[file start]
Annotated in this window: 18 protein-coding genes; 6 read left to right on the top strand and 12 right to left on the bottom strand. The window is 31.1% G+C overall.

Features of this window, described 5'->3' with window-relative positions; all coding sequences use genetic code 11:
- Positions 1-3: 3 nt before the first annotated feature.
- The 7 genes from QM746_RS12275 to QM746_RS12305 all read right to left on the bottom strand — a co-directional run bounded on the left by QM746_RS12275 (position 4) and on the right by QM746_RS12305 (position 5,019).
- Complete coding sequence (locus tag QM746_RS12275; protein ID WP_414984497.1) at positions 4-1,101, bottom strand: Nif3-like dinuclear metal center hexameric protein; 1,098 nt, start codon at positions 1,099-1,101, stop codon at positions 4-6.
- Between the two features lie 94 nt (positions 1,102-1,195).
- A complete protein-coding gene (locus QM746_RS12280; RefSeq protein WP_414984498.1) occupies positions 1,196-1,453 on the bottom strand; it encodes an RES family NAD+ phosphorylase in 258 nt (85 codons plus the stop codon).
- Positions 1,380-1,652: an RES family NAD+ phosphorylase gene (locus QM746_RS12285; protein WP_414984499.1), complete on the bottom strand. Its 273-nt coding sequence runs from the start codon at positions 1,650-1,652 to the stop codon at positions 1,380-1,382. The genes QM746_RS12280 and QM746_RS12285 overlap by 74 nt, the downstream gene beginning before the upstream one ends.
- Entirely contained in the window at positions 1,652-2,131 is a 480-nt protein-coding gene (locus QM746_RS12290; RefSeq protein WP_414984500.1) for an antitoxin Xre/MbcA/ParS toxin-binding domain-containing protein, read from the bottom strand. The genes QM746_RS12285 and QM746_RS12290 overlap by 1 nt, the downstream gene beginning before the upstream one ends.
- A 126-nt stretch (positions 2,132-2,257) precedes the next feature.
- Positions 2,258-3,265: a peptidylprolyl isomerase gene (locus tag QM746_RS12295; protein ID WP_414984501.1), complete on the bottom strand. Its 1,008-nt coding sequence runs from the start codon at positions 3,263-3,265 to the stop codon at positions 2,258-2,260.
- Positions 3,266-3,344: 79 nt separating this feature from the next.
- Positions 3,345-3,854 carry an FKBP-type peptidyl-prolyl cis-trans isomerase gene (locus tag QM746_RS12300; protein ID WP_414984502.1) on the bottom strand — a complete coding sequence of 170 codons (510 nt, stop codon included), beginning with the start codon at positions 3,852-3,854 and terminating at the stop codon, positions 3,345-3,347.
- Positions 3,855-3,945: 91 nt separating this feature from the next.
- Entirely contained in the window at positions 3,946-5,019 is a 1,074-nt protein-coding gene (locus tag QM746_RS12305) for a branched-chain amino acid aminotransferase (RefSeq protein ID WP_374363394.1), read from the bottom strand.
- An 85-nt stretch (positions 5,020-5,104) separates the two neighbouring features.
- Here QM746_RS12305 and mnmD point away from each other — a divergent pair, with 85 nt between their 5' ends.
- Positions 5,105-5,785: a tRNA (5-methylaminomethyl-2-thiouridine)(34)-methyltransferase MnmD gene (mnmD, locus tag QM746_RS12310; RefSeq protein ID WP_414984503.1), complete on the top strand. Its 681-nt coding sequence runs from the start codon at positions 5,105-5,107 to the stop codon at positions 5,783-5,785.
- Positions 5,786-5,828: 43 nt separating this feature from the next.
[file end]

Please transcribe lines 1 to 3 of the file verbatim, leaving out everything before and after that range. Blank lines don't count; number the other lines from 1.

Annotated in this window: 18 protein-coding genes; 6 read left to right on the top strand and 12 right to left on the bottom strand. The window is 31.1% G+C overall.

Features of this window, described 5'->3' with window-relative positions; all coding sequences use genetic code 11:
- Positions 1-3: 3 nt before the first annotated feature.